Archive for Thursday, October 13, 2005

Set personal beliefs aside

October 13, 2005


The real cards are now on the table. Steve Abrams, chairman of the Kansas State Board of Education dealt his cards in the game of science education during a recent speech to a Christian group in Independence. As the Journal-World headlined the story: "Official: It's evolution or the Bible, not both."

I missed the speech and the headline. I was out of town at a conference on the evolution of early humans. With the sequencing of the chimpanzee genome now complete, we've confirmed that chimps and humans share 98 percent of their genetic makeup and evolved from a common ancestor. Beginning perhaps 2 million years ago, early humans and their ancestors migrated out of Africa, fanning across the near East, Europe, Asia, Australia and the Americas.

According to Abrams, that's not what the Bible says, so none of this ever happened. I guess I need to go back to that conference and make the anthropologists, geologists, chemists and biologists get it right. To quote Abrams, "if you compare evolution and the Bible, you have to decide which one you believe. That's the bottom line."

The bottom line is that we know which one Abrams believes, now that his position on science education has emerged. Now we know he uses the Bible to decide for all 450,000 Kansas students what is and is not science. The choice he gives us - the Bible or evolution - is false and dangerous. It also smacks of deception. Clearly, Abrams was well aware that intelligent design is religious creationism, not science, but claimed otherwise.

Abrams and his supporters want the Bible - scripture, the creation story - taught in Kansas science classrooms. Perhaps now people will understand why scientists refused to participate in the Board of Education hearings staged by Abrams and his supporters in June. The hearings were a forum for faith-based biology, where the facts and evidence would not get in the way. Abrams wanted a modern media replay of the 1925 Scopes Monkey Trial, with a different ending. With Abrams as judge, William Jennings Bryan and his Bible clobbers Clarence Darrow and his Origin of Species.

Were Abrams a responsible advocate for educational excellence in Kansas, he would have taken a page out of John Roberts' Senate confirmation hearings for the Supreme Court. Roberts refused to testify about his personal beliefs, despite being berated by Sen. Diane Feinstein for not revealing how his values or feelings as a father would guide his judgment in abortion or rape or civil rights cases. Roberts insisted that his personal beliefs should not and would not interfere with his interpretation of the law of the land.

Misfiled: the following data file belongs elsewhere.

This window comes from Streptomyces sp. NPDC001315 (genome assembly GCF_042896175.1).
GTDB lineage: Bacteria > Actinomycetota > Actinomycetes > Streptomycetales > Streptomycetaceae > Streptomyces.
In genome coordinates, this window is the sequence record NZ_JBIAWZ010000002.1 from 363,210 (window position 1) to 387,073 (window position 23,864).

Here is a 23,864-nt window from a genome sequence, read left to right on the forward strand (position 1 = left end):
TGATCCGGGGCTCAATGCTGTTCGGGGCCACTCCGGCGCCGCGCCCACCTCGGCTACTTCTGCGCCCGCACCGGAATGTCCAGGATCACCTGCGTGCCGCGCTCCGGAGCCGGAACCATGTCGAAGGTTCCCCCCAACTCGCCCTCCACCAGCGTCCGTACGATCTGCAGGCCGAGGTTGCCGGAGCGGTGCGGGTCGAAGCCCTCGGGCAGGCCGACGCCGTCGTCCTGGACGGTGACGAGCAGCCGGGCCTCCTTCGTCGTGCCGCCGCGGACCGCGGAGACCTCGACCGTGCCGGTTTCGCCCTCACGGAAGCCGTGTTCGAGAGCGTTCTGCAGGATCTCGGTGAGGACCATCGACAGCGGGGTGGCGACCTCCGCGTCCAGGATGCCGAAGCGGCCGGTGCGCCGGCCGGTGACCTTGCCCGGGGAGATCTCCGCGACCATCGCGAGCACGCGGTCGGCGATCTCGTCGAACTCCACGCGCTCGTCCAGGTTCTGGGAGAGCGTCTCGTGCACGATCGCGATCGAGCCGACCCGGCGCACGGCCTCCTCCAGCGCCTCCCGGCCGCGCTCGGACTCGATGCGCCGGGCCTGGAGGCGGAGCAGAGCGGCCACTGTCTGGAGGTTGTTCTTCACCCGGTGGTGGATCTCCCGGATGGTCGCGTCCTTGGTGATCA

The Kansas electorate should demand that Abrams and his five supporters on the board do likewise or resign. Board of Education members must quarantine their personal religious beliefs from their elected responsibility to ensure the finest science education for Kansas students. After all, if Abrams believes, as the Bible says, that the sun orbits the Earth, should we be teaching that in geography class? Because Leviticus states that bats are birds, should we teach that piece of nonsense in biology class? And if Abrams believes the Tower of Babel story, should we outlaw foreign languages from the classroom? When knowledge is scrubbed by scripture, nothing is sacred.

The law of the land is clear. The Supreme Court has repeatedly ruled that creationism in any of its guises is religion, not science, and has no place in the science classroom. This might not be popular with some people or some voters, but, as John Roberts explained during the confirmation hearings, neither he nor the law were subject to a popularity contest.

The same standard holds for science education in Kansas. Kansas students deserve a science curriculum based on the best and brightest knowledge, not on polls, public referendums or personal beliefs.

Leonard Krishtalka, is director of the Biodiversity Institute and a professor of ecology and evolutionary biology at Kansas University.


Jeff Barclay 12 years, 8 months ago